By Belle Tan and Martha Vertti

Vaccine Name:

There are several vaccines administered to people in order to prevent Diphtheria. These vaccinations are:

  1. DTaP
  2. Tdap
  3. DT
  4. Td.

  • The most common vaccine, however, is DTaP.

Illness Prevented

The vaccinations DTaP, Tdap, DT, and Td are administered to patients in order to provide immunity to diphtheria, tetanus, and pertussis.

Age Given/ Circumstances Given

The ACIP recommends that 5 doses of a combination of diphtheria and tetanus toxins, in addition to acellular pertussis (in other words, five doses of the DTaP vaccine), for infants and children. The DTaP vaccine has a recommended dosage schedule, which is listed below:

  • 2 months
  • 4 months
  • 6 months
  • 15-18 months
  • 4-6 years of age

Thankfully, this vaccination can be safely administered in combination with another vaccine, such as a flu shot.

Symptoms of Disease

General symptoms caused by diphtheria are a gradual onset of sore throat and a low-grade fever. If the disease becomes complicated, a person can experience airway obstruction, a coma, and in bad cases, even death. Diphtheria is an acute, highly contagious bacterial disease that causes inflammation of the mucous membranes, formation of a false membrane in the throat that hinders breathing and swallowing, and potential damage to the heart and nervous system due to a bacterial toxin in the blood. Diphtheria is also known to cause paralysis.

Does diphtheria cause death?

Yes, however this is relatively rare in developed countries because of immunization standards. Diphtheria only causes death if the illness becomes severely complicated.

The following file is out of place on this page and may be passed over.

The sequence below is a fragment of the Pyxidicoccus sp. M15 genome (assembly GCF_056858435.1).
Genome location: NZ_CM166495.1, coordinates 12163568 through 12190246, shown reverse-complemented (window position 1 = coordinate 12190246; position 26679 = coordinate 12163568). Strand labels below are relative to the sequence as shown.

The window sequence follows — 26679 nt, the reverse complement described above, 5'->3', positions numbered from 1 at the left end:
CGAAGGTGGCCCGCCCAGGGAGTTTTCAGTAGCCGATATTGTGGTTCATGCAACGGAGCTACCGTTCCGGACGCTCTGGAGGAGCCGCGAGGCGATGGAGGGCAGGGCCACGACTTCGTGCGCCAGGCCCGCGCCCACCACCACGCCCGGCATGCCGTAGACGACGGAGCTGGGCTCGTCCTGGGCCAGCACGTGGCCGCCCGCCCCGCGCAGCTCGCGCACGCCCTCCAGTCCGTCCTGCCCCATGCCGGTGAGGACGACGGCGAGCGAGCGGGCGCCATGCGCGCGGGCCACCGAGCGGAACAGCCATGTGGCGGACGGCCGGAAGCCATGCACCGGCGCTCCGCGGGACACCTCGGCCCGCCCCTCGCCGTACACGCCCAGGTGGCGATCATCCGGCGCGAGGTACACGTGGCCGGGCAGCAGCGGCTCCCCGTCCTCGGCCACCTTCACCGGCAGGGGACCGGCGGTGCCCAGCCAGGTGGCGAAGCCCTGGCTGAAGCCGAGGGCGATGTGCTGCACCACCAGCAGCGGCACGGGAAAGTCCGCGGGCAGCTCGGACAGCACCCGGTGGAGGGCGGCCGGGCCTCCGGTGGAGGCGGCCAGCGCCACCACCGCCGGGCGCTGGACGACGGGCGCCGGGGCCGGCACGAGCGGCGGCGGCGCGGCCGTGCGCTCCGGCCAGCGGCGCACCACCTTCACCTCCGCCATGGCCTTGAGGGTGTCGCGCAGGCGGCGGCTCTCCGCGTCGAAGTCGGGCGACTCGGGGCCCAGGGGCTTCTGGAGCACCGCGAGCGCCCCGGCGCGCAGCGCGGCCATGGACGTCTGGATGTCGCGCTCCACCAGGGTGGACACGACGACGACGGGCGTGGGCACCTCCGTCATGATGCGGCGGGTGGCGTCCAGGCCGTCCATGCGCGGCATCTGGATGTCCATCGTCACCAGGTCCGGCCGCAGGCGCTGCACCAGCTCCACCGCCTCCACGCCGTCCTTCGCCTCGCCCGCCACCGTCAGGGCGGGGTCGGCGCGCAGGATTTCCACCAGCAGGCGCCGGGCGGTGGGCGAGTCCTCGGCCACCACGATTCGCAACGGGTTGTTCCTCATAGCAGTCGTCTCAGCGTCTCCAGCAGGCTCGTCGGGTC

Possible Side Effects of Vaccination:

Of course, side effects associated with DTaP are less severe than contracting Diphtheria itself. However, they are still present, nonetheless. Many children who receive this vaccine may experience these mild problems:

  • Fever (25% chance)
  • Redness/Swelling at administration site (25% chance)
  • Soreness/Tenderness at administration site (25% chance)
  • Fatigue/Poor Appetite (10% chance)
  • Vomiting (2% chance)

All of these side-effects are relatively normal and quickly go away. They arise 1-7 days after the shot was given to the patient. In EXTREMELY rare cases, the vaccine may cause seizures, a high fever of over 104º, comas, lowered-consciousness, and permanent brain damage. However, the Center for Disease control stresses that these extreme side effects are not proven to be caused solely as a result of the vaccine. The number of reported extreme side effects is very small.